Speaker: Daniel Susskind, Balliol College, Oxford
Chair: Adam Bennett, St Antony’s College, Oxford
These days, it is hard to imagine a topic with more significant implications for the future than the impact of technology on the labour market. It is also hard to find people who have combined policy work with research on this topic, such as Daniel Susskind. In this seminar, he presented his insights, particularly regarding the role of ‘advanced’ capital in overturning traditional understandings of the relationship between technology and labour market skills.
Susskind begins by looking at historical data on the labour market. Thus, in the 20th century a ‘skills wage premium’ emerged based on increasing returns to college education. Strikingly, this premium remained even as more and more people were graduating from college due to the skill-biased nature of technological change, which meant demand for skilled labour to operate this new technology outpaced increasing supply. By contrast, in the 19th century, the industrial revolution appeared to have a bias toward increasing the demand for unskilled workers, displacing skilled workers (such as the luddites) with machines that could be operated by unskilled workers. Initial data from the 21st century suggest that today both things are happening at the same time, leading to more employment at the bottom and the very top of the skill distribution, but also to the ‘hollowing out’ the semi-skilled middle classes, which have thereby seen their wages stagnate.
The current consensus in explaining these observations is based around the work of Autor, Levy and Murnane (ALM). They suggest that computer capital can accomplish routine tasks and complement workers in carrying out problem solving in non-routine tasks. The key assumption behind this is that tasks can be thought of as routine when they rely on explicit knowledge and non-routine when they rely on tacit knowledge. Thus, if human beings cannot explain certain tasks, they cannot be performed by a machine, which in turn puts a boundary on the substitution of labour with computer capital.
Whereas this appeared true before the late 1990s, since then we have been able to automate ever more tasks such as truck-driving, medical diagnosis, and others previously considered to rely on ‘tacit’ knowledge. One explanation, supporting ALM, would be that it is just the boundary between routine and non-routine that is moving as we ‘uncover’ tacit rules.
However, Susskind challenges this hypothesis. He argues the routine vs. non-routine distinction is no longer compelling when thinking about constraints on automation. In particular, technology allows machines to perform tasks in very different ways from humans, especially relying on databases and pattern-recognition technologies. In his view, ALM present a special case when the only way to perform a task is to replicate how humans do it; however, there are potentially many other cases where tasks can be ‘routinised’ in a different way than how humans would do them.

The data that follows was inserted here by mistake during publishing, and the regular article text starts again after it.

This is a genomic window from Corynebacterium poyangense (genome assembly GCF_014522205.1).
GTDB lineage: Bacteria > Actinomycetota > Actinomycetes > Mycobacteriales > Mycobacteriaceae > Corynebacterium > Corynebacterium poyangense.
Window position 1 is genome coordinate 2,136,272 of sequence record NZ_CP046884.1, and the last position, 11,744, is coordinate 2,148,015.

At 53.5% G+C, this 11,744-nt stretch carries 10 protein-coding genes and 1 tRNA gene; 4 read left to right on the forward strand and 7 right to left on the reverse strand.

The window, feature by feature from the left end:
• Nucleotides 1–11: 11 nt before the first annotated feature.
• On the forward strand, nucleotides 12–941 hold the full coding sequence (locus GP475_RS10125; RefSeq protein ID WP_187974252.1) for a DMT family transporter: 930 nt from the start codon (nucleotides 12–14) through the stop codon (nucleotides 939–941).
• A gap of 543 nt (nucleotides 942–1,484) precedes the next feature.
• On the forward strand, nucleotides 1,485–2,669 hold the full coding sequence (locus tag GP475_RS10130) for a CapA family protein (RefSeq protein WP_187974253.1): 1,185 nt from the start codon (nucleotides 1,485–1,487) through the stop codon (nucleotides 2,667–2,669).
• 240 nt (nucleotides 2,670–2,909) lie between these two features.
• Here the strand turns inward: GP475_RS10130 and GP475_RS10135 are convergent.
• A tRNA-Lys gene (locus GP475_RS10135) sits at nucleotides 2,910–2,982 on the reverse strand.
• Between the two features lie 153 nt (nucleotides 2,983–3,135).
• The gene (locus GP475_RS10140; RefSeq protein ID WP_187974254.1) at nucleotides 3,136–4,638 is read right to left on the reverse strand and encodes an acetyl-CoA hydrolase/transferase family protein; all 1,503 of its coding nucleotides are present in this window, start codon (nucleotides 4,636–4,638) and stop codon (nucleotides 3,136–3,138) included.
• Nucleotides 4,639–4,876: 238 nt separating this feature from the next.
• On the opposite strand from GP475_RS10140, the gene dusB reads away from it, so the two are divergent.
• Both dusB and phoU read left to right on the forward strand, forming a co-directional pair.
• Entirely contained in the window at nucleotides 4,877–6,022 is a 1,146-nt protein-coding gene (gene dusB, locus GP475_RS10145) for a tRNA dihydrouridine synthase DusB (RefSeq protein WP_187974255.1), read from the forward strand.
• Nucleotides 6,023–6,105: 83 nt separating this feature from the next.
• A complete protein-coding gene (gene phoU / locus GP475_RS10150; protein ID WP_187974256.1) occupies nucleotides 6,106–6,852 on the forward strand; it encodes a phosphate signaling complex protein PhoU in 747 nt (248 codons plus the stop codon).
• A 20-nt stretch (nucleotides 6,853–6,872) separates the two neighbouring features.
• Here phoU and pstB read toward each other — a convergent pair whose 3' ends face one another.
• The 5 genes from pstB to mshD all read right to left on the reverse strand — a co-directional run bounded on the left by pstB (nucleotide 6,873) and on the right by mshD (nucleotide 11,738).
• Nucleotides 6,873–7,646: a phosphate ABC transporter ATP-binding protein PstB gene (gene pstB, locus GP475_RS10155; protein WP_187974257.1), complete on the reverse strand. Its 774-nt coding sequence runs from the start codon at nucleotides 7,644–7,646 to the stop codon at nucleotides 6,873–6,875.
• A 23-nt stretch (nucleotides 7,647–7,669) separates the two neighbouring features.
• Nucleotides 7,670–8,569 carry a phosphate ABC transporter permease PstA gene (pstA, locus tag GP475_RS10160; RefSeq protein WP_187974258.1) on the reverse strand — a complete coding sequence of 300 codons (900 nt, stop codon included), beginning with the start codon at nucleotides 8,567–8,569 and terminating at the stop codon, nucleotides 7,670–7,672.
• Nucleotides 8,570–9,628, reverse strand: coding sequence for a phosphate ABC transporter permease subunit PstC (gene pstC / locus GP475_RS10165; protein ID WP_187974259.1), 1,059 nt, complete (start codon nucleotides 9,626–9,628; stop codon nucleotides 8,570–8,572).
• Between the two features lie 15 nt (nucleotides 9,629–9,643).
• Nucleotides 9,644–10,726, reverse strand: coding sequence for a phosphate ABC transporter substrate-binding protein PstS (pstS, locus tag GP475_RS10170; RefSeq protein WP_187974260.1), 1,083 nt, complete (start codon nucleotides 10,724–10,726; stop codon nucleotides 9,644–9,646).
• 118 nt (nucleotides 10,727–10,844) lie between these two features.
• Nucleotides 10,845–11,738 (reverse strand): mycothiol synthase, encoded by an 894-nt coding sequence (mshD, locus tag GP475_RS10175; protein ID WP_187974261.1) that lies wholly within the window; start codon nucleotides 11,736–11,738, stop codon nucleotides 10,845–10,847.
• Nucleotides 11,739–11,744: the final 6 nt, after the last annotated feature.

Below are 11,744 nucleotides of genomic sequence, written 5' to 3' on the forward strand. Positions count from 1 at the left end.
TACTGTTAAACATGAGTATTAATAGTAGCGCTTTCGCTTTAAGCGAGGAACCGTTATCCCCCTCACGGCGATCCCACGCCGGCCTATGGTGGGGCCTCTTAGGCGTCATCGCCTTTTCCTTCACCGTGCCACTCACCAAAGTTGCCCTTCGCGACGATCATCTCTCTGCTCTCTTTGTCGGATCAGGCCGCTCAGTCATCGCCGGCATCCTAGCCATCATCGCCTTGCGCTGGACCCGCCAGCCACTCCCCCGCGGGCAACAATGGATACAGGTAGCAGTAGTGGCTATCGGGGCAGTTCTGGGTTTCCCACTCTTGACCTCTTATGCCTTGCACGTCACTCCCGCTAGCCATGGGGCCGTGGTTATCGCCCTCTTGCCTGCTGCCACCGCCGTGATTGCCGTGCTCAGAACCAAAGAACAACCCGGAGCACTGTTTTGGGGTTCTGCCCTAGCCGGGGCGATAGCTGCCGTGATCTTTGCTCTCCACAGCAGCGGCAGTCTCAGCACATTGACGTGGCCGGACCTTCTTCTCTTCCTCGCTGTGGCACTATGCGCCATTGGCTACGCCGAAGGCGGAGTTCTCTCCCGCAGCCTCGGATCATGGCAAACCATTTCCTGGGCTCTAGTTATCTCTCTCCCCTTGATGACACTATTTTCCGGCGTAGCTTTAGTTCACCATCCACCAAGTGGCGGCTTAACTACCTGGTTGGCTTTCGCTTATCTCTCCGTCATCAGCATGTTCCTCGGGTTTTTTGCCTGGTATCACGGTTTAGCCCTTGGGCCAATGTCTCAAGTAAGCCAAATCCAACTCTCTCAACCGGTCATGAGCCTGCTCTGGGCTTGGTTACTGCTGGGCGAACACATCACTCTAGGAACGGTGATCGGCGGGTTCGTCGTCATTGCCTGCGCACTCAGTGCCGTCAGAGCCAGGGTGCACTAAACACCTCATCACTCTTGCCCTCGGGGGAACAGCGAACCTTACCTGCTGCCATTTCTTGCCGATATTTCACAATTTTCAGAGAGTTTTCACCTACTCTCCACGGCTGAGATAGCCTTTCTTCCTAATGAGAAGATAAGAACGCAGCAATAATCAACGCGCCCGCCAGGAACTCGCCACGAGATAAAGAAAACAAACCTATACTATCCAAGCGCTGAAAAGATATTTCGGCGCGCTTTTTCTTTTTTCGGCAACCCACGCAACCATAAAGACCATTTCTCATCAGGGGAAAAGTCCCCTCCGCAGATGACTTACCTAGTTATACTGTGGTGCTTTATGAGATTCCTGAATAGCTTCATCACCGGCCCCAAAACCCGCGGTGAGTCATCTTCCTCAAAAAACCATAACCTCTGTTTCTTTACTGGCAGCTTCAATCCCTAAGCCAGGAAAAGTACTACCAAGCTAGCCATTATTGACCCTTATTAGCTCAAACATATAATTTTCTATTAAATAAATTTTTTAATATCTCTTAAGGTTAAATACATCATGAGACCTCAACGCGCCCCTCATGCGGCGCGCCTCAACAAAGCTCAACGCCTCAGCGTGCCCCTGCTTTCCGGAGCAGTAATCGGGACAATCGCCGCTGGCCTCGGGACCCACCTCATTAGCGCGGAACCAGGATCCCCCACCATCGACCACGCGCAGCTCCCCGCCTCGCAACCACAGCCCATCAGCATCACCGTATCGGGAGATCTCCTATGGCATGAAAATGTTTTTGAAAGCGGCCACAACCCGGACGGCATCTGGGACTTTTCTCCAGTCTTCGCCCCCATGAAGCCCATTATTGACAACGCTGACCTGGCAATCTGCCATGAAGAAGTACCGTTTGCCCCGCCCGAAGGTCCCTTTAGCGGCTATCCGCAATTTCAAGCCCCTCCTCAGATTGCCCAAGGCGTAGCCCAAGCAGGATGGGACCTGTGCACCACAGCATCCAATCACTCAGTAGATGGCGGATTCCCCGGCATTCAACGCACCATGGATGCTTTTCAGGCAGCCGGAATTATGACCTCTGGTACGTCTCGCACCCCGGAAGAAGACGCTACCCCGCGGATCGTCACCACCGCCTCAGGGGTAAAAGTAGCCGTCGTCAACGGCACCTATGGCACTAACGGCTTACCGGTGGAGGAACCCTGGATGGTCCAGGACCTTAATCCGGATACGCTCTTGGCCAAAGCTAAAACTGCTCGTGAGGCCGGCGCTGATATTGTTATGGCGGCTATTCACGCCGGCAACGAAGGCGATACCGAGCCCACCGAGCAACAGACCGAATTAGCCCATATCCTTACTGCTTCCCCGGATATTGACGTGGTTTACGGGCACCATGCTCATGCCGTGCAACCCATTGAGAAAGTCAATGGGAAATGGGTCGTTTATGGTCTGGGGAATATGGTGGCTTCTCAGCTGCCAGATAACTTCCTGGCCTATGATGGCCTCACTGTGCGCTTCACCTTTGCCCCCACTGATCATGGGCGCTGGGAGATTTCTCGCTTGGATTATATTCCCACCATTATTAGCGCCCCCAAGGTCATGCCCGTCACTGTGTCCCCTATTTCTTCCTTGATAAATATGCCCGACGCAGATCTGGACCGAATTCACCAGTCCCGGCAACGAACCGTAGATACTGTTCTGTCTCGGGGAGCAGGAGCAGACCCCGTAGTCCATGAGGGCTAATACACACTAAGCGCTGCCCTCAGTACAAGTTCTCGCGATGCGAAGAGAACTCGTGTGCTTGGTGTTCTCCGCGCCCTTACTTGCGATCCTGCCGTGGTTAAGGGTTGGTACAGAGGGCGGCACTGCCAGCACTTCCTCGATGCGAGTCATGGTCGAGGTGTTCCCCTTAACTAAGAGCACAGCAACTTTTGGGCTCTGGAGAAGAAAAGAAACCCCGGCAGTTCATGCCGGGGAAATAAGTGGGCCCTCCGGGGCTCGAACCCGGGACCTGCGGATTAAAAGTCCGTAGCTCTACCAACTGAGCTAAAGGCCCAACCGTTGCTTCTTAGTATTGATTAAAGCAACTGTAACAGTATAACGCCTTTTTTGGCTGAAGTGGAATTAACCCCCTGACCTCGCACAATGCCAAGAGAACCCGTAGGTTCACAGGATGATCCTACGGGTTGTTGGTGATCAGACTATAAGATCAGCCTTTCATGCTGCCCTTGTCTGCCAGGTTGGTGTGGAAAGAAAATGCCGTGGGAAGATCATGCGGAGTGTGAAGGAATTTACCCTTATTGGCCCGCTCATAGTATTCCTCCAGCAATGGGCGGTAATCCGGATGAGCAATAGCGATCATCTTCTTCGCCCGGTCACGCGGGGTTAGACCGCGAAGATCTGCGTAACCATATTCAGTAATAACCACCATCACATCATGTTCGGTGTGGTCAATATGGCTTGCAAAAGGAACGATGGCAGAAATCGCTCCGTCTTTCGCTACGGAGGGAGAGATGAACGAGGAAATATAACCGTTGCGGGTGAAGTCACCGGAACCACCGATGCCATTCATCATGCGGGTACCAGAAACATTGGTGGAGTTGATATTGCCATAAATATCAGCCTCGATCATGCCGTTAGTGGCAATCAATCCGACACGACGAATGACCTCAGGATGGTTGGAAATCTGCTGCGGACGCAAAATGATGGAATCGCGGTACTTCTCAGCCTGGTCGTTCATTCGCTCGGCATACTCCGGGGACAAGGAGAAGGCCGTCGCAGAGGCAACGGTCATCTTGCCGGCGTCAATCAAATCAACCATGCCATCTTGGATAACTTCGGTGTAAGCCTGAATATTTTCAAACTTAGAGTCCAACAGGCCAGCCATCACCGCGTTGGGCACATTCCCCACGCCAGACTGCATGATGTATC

At the core of Susskind’s argument is that ‘advanced capital’ can ‘routinise’ tasks that traditionally only human beings have been able to do. Instead of complementing complex tasks, such advanced capital is directly competing with labour, essentially pushing labour into a shrinking set of tasks. This is in sharp contrast with ALM, who focus on ‘traditional capital’ that complements skilled labour, thus raising productivity. Instead, in this model advanced capital erodes the set of tasks in which labour has a comparative advantage.
This argument has significant implications. Theoretically, this shifts the focus away from the old race between technology and education, in which the goal was to train as many as possible so they are able to put systems to good use. Instead, here labour is pushed away from whole sets of tasks. This leads to a race between labour being replaced in tasks by advanced capital and the creation of new tasks elsewhere in society not already performed by advanced capital. A key empirical variable here is the idea of ‘routinisability’, or what makes it possible to make a certain task routine. Indeed, many tasks relying on tacit knowledge and split-second decisions are actually easier to automate thanks to machine learning.
Finally, Susskind addressed head on the policy questions that arise from this account. The skills bias of the 20th century labour market relying on educating people to put machines to good use is likely to be eroded. Therefore, the traditional college education might no longer be the route to top-end skills, requiring a rethinking of education. Furthermore, with ‘advanced capital’ eroding the value of labour (as opposed to ‘traditional capital’, which complements it), the capital share of income is likely to increase further. Therefore, inequality between the owners of machines and workers is likely to spike without changes in taxation that shift the burden more onto capital.
Overall, Susskind paints a somewhat pessimistic picture of the future of the labour market. However, if his distinction between advanced and traditional capital holds, and technological progress continues, society would be well advised to grapple with the implications for education and inequality sooner rather than later.
Ivaylo Iaydjiev (St Antony's College, Oxford)